Women who got phone counseling ate more veggies and fiber, less fat, study found
THURSDAY, Sept. 20 (HealthDay News) -- Could better nutrition and diet be as close as a helpful phone call away?
A new study found that women who received telephone counseling about healthy eating habits wound up consuming more vegetables, fruits and fiber and less fat, suggesting that a support system can pay big rewards for people looking to improve their eating habits.
"With proper support, you can make a major change in your diet," said Cheryl Rock, professor of nutrition at the University of California, San Diego, and a study co-author. "A lot of people think it's an insurmountable task. But this study shows that yes, indeed, you can make a big change."
The study is published in the October issue of The Journal of Nutrition.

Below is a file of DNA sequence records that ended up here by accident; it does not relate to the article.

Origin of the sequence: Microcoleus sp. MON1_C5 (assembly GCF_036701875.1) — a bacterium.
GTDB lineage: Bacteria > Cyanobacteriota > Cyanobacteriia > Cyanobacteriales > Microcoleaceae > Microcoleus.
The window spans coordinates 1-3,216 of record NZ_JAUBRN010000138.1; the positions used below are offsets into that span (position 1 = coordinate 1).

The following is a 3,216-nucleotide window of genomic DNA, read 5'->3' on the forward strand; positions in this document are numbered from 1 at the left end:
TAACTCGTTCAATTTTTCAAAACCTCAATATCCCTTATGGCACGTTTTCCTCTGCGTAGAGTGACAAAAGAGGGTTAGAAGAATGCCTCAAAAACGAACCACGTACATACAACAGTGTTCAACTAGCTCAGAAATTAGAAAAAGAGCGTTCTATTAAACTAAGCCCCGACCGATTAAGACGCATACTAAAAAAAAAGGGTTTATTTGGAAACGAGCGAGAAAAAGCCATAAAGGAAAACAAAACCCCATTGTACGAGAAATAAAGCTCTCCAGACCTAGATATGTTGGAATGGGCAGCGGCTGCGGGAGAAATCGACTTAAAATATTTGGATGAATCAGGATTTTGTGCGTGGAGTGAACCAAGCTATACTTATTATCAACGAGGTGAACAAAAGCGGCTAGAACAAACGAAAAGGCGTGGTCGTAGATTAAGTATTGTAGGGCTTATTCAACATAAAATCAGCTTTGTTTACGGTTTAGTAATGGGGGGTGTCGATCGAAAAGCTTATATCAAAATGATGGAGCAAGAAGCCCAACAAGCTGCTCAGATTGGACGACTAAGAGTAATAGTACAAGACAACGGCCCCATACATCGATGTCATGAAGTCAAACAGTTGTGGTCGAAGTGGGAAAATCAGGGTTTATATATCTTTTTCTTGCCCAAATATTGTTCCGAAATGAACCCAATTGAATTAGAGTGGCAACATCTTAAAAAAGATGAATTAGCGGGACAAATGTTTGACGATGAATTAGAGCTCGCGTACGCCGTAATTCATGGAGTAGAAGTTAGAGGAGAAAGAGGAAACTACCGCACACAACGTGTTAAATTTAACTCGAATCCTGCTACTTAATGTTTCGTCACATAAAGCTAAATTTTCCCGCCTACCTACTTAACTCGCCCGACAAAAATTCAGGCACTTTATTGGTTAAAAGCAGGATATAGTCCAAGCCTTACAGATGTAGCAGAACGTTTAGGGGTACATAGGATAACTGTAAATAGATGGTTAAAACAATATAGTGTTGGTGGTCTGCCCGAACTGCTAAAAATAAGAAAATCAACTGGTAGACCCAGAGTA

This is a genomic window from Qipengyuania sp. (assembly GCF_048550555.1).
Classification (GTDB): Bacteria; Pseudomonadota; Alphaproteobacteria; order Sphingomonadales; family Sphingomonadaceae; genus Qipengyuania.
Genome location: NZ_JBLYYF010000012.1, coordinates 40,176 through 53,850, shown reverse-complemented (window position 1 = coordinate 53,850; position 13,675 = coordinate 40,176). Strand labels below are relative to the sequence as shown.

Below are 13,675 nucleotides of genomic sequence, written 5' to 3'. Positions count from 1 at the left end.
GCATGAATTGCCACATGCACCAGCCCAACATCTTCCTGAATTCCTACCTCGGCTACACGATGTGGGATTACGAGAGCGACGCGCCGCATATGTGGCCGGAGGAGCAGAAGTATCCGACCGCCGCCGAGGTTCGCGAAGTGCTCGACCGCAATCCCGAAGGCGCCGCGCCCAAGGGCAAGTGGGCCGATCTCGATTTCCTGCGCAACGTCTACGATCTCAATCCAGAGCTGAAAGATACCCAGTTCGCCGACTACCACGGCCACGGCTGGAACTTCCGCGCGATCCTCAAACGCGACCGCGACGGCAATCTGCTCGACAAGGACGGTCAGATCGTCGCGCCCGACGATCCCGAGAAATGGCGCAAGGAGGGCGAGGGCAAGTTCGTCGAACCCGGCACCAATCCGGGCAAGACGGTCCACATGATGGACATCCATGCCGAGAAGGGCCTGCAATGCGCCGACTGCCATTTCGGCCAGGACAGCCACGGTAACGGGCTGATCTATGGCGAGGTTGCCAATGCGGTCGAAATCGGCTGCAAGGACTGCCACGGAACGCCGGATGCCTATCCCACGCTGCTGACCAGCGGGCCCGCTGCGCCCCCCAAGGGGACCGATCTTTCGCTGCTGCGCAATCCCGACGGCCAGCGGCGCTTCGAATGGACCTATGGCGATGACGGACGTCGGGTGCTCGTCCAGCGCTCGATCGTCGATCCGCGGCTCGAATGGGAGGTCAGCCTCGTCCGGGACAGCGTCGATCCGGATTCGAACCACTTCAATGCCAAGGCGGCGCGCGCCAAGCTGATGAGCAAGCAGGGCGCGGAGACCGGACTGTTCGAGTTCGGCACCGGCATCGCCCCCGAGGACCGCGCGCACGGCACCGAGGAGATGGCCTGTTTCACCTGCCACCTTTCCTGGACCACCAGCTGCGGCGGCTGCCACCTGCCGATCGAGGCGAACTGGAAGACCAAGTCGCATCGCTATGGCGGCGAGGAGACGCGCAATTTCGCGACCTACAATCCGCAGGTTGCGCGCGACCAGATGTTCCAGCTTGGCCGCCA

Rock and her colleagues randomly assigned 3,088 women, all at risk for a recurrence of breast cancer, to either a telephone counseling group or another group that didn't get the phone counseling. The phone counseling group also received newsletters talking about healthy eating and cooking classes. The women were encouraged to use recipes to help them meet their goals for more fruits, vegetables and fiber, and less fat.
The "control" -- or comparison -- group got printed materials about healthy diets and were offered cooking classes, but the themes weren't related to boosting intake of vegetables, fruit and fiber and decreasing fat.
Both groups ate fairly healthful diets at the start of the four-year study. Both ate seven vegetable and fruit servings a day, 21 grams a day of fiber and got 28.7 percent of energy from fat.
Under the 2005 Dietary Guidelines for Americans, those on a 2,000-calorie-a-day diet are advised to eat nine servings of fruits and vegetables a day, 28 grams of fiber, and to keep total fat to 20 percent to 35 percent of calories, most of the fat
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